You define the benefits of open finance in terms of consumers and service providers. We would add a third stakeholder, the trustee or IGC who stands as a consumer champion and needs access to data that tells them what individuals or groups of individuals are getting by way of value for their money. Employers are increasingly taking an interest in how the workplace pensions they are sponsoring , are working for their staff. Open finance can provide bottom up governance that explains concepts like value for money in terms that consumers can understand. We could define this additional benefit of open finance as “fiduciary reporting”.
5.You ask what we can do the maximise these (4) benefits. We think that pensions should fully participate in open pensions.
The Call for Input mentions the Pensions Dashboard and this will be the primary driver for a change to “open pensions” but there is a danger that the dashboard could become a closed loop in which a small amount of what consumers need is made available and the prescriptions of Government actually prevent rather than encourage innovation. The delays in implementing pension dashboards have resulted from arguments over the involvement of “for profit” organisations, as this document suggests, the interests of consumers and businesses can both be served by removing the impediments to free-flow of data. Open Finance has a role to play in demonstrating to all pension dashboard stakeholders , the maximum benefits that they can bring.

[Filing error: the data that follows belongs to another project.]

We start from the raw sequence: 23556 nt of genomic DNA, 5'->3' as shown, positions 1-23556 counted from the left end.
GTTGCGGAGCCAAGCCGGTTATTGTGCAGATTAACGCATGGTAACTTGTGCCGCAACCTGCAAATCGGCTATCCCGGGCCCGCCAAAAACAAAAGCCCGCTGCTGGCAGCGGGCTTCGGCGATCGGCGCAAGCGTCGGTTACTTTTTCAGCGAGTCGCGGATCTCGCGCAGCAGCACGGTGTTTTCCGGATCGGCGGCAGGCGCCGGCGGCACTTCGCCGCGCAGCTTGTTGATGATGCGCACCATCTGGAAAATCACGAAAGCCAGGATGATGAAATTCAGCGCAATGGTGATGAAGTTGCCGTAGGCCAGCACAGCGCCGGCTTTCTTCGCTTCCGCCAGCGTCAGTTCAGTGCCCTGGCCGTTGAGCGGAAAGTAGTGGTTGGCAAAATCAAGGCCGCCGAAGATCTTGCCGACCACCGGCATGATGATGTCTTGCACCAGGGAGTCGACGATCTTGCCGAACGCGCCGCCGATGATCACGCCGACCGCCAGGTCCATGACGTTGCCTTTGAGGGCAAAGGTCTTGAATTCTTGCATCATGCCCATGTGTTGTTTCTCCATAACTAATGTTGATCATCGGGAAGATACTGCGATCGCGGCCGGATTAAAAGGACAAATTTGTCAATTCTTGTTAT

6: You ask if there is a natural sequence by which open finance would or should develop by sector?
We have asked this question when thinking of dashboards and have concluded that a gradual approach is better than a big reveal. In the pension ecosystem there is data that is dashboard ready and data that still sits on microfiche or paper. We recently analysed the data of a bank which had archived its pre 2015 pension data. They were suffeciently exercised by the work we did on recent accessible data that they have commissioned the de-archivisation of earlier data. We use this as an example of how a gradual approach works, the trustees told us we would not have got any data if we had insisted on getting everything up front. We support mandation on holders of pension data to share data – but we don’t want mandation to force those who can go now to wait.